States Look to Strengthen Protections for Consumer Health Data Post-Dobbs

The Supreme Court’s ruling in the Dobbs Decision, which overturned Roe v. Wade and Casey v. Planned Parenthood and eliminated the constitutional right to an abortion, permitted states to regulate access to abortion services. Since the Supreme Court issued its opinion on June 24, 2022, privacy, consumer and reproductive health care advocates have raised concerns about the impact the decision has already had, and will continue to have, on the use of consumer health data from apps and websites, including the potential for collection and sharing of such data without consumers’ permission or knowledge, or for use of such data for targeted advertising purposes. For more background on these concerns, see Tech Companies Need to Prepare for the Data Privacy Implications of Dobbs v. Jackson Women’s Health Organization.

Despite widespread belief to the contrary, a significant amount of consumer health-related information is largely unprotected under existing federal privacy laws. For example, the Health Insurance Portability and Accountability Act (HIPAA) applies only to health information that is transmitted, maintained, stored, or disclosed by “covered entities” and their “business associates” as defined by the act. Most businesses collecting consumer health information through wearable technology, websites and applications do not fall under these categories and are, therefore, not within the scope of HIPAA protection. It is important to note that the lack of protection for health information that falls outside of HIPAA’s reach existed prior to the Dobbs decision and was not, as was rumored immediately after Dobbs, to have been a result of the decision. Thus, in response to concerns about perceived gaps in privacy protections for what is arguably among the most sensitive information, some states have proposed legislation which would create new or additional privacy protections for consumer health information. These states include:

  • Washington: In January 2023, companion bills on the Washington My Health, My Data Act were introduced in the Washington State House (HB 1155, referred to the Civil Rights & Judiciary Committee) and in the Senate (SB 5351, referred to the Law & Justice Committee). If passed, the new law would impose stringent obligations on regulated entities (broadly defined as entities that collect, share or sell consumer health data and determine the purpose and means of the processing) concerning the collection, sharing and use of a broad range of consumer health data. The proposed obligations include (i) maintaining and publishing a consumer health data privacy policy; (ii) adhering to data security standards; (iii) only collecting or sharing consumer health data with consumer consent or as strictly necessary to provide a requested service; and (iv) giving consumers the right to delete their health data and to revoke consent from a business’ collection and sharing of consumer health data. The proposed Washington law would further prohibit the sale of consumer health data and the use of geofences to send unsolicited messages to persons at health facilities. The law would be enforceable under the state’s Consumer Protection Act.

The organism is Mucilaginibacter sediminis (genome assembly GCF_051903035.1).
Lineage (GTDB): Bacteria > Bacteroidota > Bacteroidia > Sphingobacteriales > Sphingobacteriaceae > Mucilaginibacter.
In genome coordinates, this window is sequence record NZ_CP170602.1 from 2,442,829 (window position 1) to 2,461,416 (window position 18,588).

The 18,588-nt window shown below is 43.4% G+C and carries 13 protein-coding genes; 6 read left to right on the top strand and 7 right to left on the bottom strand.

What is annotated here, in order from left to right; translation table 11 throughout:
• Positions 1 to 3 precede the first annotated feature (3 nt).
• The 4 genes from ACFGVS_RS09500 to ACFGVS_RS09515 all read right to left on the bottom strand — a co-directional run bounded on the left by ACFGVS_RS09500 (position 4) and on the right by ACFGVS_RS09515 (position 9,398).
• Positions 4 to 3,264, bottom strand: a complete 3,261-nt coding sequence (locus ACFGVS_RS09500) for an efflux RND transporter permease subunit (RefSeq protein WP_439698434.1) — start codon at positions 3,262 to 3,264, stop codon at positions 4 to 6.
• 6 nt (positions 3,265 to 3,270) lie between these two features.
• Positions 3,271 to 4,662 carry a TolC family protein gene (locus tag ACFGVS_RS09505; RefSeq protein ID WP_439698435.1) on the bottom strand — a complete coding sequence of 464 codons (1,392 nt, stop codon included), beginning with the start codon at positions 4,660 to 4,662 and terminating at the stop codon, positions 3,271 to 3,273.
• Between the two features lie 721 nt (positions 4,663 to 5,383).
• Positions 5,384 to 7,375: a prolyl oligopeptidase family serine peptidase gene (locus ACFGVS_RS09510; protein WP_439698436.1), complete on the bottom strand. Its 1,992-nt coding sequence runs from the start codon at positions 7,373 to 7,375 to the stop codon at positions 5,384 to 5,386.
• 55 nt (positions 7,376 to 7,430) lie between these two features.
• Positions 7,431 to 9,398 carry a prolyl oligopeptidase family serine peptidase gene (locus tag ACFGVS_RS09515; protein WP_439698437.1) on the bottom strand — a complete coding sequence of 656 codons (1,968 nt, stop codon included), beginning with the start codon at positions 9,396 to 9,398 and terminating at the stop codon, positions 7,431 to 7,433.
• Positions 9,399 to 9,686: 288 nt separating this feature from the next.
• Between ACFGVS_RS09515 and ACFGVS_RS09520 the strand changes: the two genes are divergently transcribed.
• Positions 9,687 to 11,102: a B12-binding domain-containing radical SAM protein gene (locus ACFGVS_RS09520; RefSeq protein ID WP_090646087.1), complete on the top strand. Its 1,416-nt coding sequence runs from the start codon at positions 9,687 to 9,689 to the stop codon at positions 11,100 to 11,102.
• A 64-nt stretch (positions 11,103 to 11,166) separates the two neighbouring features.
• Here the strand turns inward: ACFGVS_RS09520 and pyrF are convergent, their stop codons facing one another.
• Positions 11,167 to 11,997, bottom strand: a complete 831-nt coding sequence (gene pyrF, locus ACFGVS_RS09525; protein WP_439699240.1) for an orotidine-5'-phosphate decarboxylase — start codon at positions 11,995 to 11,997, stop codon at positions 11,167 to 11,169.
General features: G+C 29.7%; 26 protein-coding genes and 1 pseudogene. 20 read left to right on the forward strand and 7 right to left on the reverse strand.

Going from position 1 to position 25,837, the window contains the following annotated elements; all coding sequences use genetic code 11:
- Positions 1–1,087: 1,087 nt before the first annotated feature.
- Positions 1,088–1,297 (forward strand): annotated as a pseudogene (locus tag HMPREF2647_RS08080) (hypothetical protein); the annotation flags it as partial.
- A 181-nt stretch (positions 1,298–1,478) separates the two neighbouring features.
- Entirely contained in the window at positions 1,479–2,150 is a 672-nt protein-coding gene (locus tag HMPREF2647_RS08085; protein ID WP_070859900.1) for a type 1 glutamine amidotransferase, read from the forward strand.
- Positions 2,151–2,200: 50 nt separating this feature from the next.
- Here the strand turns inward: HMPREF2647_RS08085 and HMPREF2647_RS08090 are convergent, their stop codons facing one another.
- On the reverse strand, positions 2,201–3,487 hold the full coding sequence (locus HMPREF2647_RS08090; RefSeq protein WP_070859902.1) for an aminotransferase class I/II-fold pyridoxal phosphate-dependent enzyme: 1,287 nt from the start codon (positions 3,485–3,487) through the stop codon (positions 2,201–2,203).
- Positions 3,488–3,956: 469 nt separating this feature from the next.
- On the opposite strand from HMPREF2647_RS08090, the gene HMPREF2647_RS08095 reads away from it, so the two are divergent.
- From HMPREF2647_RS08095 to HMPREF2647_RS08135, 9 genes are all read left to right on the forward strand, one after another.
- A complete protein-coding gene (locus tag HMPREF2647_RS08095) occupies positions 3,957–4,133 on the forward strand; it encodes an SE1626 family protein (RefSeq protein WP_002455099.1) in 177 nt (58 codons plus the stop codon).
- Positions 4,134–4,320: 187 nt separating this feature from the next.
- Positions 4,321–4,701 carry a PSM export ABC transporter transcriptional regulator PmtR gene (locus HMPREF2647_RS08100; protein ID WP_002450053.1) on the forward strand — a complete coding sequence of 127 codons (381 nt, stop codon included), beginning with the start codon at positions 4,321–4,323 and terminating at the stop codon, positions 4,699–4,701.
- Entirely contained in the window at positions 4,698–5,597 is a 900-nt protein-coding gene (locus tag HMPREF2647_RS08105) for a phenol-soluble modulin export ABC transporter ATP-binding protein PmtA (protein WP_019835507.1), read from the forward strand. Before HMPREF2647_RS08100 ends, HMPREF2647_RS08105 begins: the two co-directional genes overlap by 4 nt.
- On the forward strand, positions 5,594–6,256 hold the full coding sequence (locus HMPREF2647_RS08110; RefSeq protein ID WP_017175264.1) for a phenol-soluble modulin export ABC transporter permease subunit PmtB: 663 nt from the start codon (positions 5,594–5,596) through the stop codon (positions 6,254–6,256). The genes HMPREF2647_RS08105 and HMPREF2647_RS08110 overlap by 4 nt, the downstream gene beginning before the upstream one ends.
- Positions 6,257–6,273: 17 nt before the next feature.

• New York: In January 2023, SB 158 was introduced in the New York Senate. If passed, the new law would require businesses offering electronic health products or services (broadly defined to include software, hardware, mobile applications, websites and related products or services) to obtain affirmative and express consent from users prior to the processing of their personal health information. Additionally, businesses would be required to provide consumers with an effective mechanism to revoke their consent at any time after it has been given. The proposed law also contains a private right of action.
  • Virginia: Lawmakers have introduced companion bills HB 2219 and SB 1432, which are currently pending committee referral. These bills propose amendments to existing legislation to increase privacy protections of health records collected through the use of wearable technology, online applications and websites, and the use of aggregated consumer health information. Among other things, the legislation expands the definition of a “covered entity” to include any entity that collects consumer health information, and would require that such entities post a comprehensive consumer-facing privacy policy. The proposed legislation would also require that covered entities develop a policy which prohibits re-identification and re-association of aggregated consumer health information. Additionally, covered entities would need to receive express opt-in consent from consumers prior to collecting such health information. The Virginia law would also restrict the collection, use or disclosure of health information for any purpose other than the purpose for which the data was originally collected.

Other states, such as Illinois (SB1601), Maryland (HB 995 and SB 790), and Massachusetts (companion bills HD 3855 and SD 2118), are also considering similar laws to add further legal protection to sensitive health information and require that consumers have greater control over their information.  We expect other states will also propose new laws in the near future. As such, businesses that handle consumer health information should closely monitor the trajectory of state health data privacy bills.